Our latest lecture was Rapid Triage and Digital Investigations, given at Techno Security. With a solid understanding of Triage/On Scene Investigations, and Early Case Assessment, a user can understand where the ADF family of tools can bridge the gap between the field and the lab by lessening workload in the lab and giving the investigator the ability to continue on with a case instead of waiting for results due to a backlog. Preservation orders, search warrants, referrals, are all timely and important post-search action items.
Your abstract talks about how 90% of cases can be made with 10% of data. Tell us about Mobile Device Investigator (MDI) and how it helps make those quick decisions on scene.
In many cases the investigator knows exactly what they are looking for and where to find it. Good old-fashioned police work leads an investigator to the devices. When you have unique keywords, specific images, and known messages in a case, using a tool such as Mobile Device Investigator (MDI) allows you to circumvent the “noise” on a device and collect or parse exactly what you are looking for. Uniqueness and specificity allows for the investigator or examiner to make upfront decisions, make an arrest, and in many cases will result in a plea deal. Should the case require further examination, the device is still available for a full physical examination to be conducted.
Speed is a factor that is needed on the front line. Investigators need the ability to quickly get to the information that is required to make an informed decision. Not all cases are based on a digital device, but many have an element from digital devices that may supplement a case. In those cases, the evidence requires collection of things such as call logs, messages, WiFi connections, etc. Information like this can be collected on scene, from the mobile data terminal installed in the cruisers, or a computer on a School Resource Officer’s (SRO) desk, fast and efficiently.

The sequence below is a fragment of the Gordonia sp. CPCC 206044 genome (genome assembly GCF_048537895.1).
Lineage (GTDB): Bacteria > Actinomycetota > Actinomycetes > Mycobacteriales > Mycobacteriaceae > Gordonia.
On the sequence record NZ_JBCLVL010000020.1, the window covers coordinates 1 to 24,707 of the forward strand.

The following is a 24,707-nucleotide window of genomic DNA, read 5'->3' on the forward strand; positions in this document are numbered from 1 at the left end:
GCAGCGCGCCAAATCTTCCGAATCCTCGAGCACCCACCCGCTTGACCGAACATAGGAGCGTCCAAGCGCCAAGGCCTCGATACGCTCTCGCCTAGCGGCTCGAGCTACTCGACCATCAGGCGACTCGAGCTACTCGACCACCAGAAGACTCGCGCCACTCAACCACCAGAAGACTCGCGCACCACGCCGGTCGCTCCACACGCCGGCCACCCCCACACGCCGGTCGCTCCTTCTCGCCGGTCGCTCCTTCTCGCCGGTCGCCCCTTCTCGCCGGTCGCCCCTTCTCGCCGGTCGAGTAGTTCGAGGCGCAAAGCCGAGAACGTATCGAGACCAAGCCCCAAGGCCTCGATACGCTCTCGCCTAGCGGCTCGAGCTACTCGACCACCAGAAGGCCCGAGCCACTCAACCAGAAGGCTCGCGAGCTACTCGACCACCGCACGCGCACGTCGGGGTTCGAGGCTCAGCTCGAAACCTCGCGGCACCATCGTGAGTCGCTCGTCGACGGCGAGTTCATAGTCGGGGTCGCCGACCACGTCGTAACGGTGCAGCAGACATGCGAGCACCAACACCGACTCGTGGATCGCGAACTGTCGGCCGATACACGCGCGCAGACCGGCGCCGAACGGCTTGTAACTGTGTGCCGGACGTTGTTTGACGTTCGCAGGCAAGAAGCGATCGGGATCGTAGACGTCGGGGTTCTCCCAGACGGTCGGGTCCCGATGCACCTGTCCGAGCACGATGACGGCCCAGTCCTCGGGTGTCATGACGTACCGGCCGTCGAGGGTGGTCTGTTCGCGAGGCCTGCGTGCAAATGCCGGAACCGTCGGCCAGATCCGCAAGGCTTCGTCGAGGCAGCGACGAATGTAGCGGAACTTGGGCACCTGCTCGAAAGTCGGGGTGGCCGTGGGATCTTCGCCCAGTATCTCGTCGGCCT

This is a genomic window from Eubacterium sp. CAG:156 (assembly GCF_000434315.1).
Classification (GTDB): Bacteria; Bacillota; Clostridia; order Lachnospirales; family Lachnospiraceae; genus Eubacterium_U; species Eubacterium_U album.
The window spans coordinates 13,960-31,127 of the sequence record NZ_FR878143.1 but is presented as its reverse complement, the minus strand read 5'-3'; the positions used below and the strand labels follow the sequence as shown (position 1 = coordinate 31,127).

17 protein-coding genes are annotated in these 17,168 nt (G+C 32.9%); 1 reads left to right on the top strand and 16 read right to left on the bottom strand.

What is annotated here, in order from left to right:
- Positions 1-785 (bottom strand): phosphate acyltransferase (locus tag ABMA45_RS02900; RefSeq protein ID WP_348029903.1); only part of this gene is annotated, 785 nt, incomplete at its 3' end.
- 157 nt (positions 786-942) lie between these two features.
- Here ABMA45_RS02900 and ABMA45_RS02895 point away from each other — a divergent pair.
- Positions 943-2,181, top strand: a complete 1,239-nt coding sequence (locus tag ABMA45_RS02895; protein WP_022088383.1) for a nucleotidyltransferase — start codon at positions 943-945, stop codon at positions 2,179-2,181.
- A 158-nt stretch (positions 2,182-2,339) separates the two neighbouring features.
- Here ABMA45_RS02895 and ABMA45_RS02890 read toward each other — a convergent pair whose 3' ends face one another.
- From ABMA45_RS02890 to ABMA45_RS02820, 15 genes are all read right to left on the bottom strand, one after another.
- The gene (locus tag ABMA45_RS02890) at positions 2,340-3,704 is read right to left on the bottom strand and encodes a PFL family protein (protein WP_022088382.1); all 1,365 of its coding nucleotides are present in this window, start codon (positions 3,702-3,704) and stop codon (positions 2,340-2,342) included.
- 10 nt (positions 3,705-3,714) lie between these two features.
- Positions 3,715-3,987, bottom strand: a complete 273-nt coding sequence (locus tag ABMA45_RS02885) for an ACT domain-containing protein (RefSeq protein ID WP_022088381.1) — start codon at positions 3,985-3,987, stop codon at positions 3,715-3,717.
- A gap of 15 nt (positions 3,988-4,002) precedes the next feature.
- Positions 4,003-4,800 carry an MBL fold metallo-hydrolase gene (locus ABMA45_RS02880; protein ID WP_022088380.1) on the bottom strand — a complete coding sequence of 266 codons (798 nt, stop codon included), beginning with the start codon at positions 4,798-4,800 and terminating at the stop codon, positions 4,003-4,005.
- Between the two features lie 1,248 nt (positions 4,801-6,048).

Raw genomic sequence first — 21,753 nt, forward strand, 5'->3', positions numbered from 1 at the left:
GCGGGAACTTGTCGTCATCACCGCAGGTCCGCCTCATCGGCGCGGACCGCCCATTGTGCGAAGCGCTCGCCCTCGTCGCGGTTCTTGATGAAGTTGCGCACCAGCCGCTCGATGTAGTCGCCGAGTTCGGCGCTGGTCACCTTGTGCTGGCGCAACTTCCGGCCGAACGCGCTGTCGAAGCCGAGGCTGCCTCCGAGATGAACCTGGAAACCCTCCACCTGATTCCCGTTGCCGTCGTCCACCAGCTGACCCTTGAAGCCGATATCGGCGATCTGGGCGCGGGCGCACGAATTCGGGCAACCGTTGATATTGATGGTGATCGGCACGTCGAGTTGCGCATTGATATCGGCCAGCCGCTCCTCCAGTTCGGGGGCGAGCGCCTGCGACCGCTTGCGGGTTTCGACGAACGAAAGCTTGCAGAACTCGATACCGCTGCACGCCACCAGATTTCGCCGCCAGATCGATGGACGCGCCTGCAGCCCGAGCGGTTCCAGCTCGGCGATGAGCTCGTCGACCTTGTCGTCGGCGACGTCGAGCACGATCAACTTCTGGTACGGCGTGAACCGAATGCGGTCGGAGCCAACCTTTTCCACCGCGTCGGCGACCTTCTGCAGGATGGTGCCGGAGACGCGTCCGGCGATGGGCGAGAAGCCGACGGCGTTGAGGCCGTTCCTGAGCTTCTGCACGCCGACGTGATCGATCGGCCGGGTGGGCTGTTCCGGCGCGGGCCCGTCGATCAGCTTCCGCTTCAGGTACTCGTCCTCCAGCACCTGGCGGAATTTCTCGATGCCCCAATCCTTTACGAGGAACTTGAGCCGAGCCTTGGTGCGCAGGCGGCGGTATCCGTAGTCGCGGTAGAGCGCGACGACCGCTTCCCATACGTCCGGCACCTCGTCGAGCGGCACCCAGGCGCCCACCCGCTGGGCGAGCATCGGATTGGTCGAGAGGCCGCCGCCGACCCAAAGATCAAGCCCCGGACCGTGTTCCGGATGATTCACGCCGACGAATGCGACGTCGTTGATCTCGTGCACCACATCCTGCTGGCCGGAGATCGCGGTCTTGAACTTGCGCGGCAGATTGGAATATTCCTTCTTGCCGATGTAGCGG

Let’s say you have an investigation revolving around a specific application that does not necessarily get parsed out automatically – Drone Data and Cryptocurrency can fit into this category – MDI can be configured to quickly collect that data for a later review by the forensics team. Cases involving specific items of interest, such as chat messages or call logs, can easily be collected first, and then a comprehensive scan can be conducted after the items of importance are collected.
Collection of specific data can be obtained from cooperating witnesses or victims, or on consent collections, and the phone returned on scene with little inconvenience.
Device encryption and cloud storage could be challenging on scene. How do you advise your students and customers to consider and address these issues?
ADF software’s tools are all about getting you information to continue your case. In mobile cases we deal with logical Android and iOS, where access and credentials are required. With computers we give you the ability to Live Scan or Boot Scan devices. Encryption detection and access with credentials are features that we offer specifically with BitLocker and FileVault.